Merlin Lopez, an electrical coordinator working on the ALS-U Upgrade project, has only been at the Lab for six months, but has already spearheaded a cost-projection effort to help streamline the purchase of electrical equipment for the project. He enjoys the people he works with and the challenge of the work, but what he’s really happy about is the no-car commute he now has. Rides on BART and the Lab shuttle have replaced an over one-hour drive in a car.
As part of Hispanic Heritage Month, Lopez answers three questions for Elements:
Tell us about your family heritage…what was their pathway to America?
I am a first generation immigrant to the U.S. from El Salvador. My dad was a coffee grower and a minister. Both my parents came from farming families. During the worst part of the civil war in El Salvador about 29 years ago, a window opened for me to come to America. My sister was already here, living on the east coast. Once I arrived, we moved together to the Bay Area, where we pursued our studies.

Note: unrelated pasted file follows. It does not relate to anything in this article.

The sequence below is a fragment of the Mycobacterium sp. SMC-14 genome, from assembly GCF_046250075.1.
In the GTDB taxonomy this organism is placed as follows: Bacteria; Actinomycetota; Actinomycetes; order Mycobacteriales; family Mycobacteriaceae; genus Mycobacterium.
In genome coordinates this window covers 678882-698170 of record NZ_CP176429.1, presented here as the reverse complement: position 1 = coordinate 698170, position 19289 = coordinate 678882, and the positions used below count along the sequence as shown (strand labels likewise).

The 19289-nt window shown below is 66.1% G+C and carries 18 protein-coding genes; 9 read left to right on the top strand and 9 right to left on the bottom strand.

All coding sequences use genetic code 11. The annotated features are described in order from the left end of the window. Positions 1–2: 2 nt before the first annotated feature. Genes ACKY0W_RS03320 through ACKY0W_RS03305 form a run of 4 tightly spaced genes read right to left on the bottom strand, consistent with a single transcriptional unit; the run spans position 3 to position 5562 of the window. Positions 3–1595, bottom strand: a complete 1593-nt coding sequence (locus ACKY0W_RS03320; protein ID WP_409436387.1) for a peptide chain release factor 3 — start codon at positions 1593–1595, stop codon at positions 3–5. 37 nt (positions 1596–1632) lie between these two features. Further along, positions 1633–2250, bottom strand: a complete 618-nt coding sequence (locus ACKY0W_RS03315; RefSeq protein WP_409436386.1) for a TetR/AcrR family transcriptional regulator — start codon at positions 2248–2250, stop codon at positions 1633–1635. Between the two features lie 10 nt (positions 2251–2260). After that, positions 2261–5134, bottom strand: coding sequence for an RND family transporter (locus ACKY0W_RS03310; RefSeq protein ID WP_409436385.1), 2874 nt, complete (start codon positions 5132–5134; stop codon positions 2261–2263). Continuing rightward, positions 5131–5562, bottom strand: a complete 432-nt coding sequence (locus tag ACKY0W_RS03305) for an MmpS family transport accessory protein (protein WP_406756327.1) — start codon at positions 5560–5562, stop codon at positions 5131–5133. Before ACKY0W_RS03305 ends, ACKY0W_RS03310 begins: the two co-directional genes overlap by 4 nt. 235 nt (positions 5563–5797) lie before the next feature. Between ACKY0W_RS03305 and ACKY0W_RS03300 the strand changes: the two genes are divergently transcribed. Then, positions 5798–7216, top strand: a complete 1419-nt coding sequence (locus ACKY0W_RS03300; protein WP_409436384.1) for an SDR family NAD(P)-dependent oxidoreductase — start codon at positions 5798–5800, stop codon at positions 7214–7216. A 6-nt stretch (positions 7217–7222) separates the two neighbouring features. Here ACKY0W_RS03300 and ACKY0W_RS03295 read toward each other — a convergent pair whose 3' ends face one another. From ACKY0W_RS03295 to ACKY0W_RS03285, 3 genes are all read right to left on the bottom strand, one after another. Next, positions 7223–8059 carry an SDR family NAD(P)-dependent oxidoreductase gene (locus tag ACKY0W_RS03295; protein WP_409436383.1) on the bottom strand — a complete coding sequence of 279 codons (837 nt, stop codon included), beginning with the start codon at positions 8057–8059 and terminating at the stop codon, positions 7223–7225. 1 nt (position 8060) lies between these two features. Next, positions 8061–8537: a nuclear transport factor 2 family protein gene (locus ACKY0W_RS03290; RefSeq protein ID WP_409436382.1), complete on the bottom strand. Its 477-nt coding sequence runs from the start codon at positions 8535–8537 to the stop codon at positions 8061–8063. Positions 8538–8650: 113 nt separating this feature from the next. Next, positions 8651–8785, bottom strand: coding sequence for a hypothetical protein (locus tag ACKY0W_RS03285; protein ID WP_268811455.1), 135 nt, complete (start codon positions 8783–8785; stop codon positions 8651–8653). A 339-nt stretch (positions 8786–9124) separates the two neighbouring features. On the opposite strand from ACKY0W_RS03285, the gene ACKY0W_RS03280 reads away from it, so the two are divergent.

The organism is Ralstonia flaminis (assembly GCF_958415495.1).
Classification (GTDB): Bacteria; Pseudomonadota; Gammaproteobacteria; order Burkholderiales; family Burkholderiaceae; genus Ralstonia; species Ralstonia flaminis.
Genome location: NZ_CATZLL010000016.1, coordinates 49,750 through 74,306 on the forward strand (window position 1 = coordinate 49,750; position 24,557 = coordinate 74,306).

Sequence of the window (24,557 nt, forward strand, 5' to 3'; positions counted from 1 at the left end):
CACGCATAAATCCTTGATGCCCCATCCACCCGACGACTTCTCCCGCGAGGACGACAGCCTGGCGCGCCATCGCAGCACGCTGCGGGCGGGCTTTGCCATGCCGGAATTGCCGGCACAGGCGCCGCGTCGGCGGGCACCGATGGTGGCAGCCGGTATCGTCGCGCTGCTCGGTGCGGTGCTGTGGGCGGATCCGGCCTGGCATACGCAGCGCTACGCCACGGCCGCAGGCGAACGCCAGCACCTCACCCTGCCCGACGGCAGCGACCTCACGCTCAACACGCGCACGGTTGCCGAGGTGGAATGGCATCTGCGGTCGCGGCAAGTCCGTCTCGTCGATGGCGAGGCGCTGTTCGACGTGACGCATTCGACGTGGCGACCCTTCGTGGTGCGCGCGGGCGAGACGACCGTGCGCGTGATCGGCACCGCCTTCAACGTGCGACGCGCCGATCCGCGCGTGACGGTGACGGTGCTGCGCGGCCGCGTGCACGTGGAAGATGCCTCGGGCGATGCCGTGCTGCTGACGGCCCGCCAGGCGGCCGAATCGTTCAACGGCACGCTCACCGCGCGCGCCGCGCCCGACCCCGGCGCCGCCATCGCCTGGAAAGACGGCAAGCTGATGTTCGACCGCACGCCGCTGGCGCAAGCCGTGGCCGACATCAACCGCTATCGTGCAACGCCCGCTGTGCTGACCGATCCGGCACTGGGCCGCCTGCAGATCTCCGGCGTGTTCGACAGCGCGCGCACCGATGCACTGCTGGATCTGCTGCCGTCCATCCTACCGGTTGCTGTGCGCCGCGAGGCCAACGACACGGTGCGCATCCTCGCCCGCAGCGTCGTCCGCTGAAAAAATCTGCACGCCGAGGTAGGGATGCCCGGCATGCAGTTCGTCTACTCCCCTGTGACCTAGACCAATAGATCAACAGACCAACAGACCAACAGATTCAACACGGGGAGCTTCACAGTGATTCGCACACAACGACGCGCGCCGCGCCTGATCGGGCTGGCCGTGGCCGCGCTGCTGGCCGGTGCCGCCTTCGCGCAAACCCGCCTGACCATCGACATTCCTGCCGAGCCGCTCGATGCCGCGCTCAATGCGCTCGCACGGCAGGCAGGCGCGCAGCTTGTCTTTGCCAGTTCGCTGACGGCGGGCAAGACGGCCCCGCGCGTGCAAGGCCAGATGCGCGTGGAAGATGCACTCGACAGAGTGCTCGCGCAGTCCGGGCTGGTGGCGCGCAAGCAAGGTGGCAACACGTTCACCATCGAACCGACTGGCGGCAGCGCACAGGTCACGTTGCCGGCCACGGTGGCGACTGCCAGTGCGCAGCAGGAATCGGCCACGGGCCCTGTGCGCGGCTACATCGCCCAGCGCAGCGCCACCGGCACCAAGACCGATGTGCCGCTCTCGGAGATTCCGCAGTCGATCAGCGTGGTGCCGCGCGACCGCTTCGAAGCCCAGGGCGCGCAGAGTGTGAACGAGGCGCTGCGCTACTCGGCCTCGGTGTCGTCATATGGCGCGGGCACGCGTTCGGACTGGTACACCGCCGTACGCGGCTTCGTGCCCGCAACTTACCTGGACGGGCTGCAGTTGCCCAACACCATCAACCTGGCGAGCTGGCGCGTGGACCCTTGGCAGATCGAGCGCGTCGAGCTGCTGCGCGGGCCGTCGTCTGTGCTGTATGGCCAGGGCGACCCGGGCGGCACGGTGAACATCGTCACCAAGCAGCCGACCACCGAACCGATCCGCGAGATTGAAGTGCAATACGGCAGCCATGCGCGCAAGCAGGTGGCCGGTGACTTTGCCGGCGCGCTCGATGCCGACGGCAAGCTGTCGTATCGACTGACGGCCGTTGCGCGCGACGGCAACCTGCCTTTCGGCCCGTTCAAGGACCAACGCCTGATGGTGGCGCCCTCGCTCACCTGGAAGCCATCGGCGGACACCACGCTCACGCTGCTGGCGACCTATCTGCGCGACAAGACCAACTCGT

What are some of your favorite ways to connect with your culture?
I keep in touch with my culture through friends in the area and also by traveling back to El Salvador to visit homeland. It’s pretty easy to find the traditional foods of my country in the Bay Area, such as pupusas and empanadas de leche. There’s also traditional music performed locally, and I can find it online as well. I like listening to Alvaro Torres, Trio Peregrinos, Marimba Atlacatl and El Salvador Symphony Orchestra.
Who are some of your cultural role models?
My dad and mom. They taught me about hard work and integrity. They also believed in education as a way to improve your life. My sister is also my role model. She was the first in our family to earn a Ph.D. here in the U.S. I have a strong family bond that motivates me everyday…I love my family.